When we need to justify art

There are two types of art. Art that emerges from creativity versus art that’s intended to sell.

The first type is generally arbitrary. How it’s graded though depends on its freshness. If we’ve seen art like it before we’ll probably not be that intrigued.

The second type of art is designed commercially. It most likely contains a figure that alludes a specific message about a product. When we see this art, we don’t even call it art; we call it marketing.

Whatever type of art it is, it ultimately gets judged by familiarity and experience. True art is something instinctual; an assessment made after years of studying and seeing other works. One can tell immediately if a piece stands out.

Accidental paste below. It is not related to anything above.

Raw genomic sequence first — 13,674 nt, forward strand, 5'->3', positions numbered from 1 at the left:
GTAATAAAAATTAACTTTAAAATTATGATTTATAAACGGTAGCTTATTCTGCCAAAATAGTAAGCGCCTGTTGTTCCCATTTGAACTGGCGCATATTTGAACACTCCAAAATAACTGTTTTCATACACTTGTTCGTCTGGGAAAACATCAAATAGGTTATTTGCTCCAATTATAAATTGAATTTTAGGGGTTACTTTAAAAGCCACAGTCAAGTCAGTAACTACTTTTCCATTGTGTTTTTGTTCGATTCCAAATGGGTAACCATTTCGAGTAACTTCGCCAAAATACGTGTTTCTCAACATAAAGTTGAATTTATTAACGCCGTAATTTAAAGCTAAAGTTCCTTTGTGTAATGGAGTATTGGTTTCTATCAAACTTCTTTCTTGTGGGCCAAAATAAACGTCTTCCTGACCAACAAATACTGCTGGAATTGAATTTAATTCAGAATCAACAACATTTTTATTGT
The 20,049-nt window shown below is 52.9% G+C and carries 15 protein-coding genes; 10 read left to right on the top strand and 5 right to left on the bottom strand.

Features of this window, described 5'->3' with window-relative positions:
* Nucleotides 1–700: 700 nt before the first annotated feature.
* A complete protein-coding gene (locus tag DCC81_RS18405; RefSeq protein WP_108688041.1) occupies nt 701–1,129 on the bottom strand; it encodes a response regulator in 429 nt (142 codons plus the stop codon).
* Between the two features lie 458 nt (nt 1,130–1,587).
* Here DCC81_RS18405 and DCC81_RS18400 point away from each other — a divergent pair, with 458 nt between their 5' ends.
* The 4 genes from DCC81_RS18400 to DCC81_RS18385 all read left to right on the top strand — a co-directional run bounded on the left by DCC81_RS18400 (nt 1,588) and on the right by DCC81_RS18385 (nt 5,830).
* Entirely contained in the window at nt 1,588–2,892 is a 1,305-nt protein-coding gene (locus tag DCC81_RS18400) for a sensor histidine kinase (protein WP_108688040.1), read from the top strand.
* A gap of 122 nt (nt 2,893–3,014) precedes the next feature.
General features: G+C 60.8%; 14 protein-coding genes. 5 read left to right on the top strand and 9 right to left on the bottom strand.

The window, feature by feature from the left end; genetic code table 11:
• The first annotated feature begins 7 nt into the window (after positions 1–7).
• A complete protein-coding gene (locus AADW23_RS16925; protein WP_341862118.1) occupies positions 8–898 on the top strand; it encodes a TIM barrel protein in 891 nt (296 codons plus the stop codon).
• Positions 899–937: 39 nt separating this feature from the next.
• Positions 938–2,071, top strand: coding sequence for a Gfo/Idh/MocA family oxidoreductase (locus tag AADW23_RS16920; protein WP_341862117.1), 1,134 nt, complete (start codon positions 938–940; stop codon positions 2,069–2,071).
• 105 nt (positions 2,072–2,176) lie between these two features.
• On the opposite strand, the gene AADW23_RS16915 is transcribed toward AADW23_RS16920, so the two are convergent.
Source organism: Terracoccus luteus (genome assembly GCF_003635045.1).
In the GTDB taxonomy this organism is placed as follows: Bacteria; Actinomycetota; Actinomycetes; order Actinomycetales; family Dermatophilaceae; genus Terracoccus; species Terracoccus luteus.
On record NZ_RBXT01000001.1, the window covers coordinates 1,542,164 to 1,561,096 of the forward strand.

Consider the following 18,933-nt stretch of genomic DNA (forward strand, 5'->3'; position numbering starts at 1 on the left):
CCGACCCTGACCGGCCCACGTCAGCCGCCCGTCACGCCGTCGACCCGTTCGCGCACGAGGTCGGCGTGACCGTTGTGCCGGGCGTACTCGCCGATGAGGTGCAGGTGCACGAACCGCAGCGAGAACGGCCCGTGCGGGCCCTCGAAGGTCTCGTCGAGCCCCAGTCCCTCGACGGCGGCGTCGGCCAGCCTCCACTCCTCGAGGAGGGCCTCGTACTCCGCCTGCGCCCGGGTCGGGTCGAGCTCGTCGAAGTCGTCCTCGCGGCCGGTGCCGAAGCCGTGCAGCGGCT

Commercial art, on the other hand, always needs tweaking; it means different things to different people. Grading is not done via gut check but rather a consensus.

Real art can’t be justified; you either “get it” or you don’t. The immediate understanding takes years of experience. An explanation as to why it works is not required.

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By Wells Baum

Wells Baum is a daily blogger who writes about Life & Arts. He's also the author of and four books.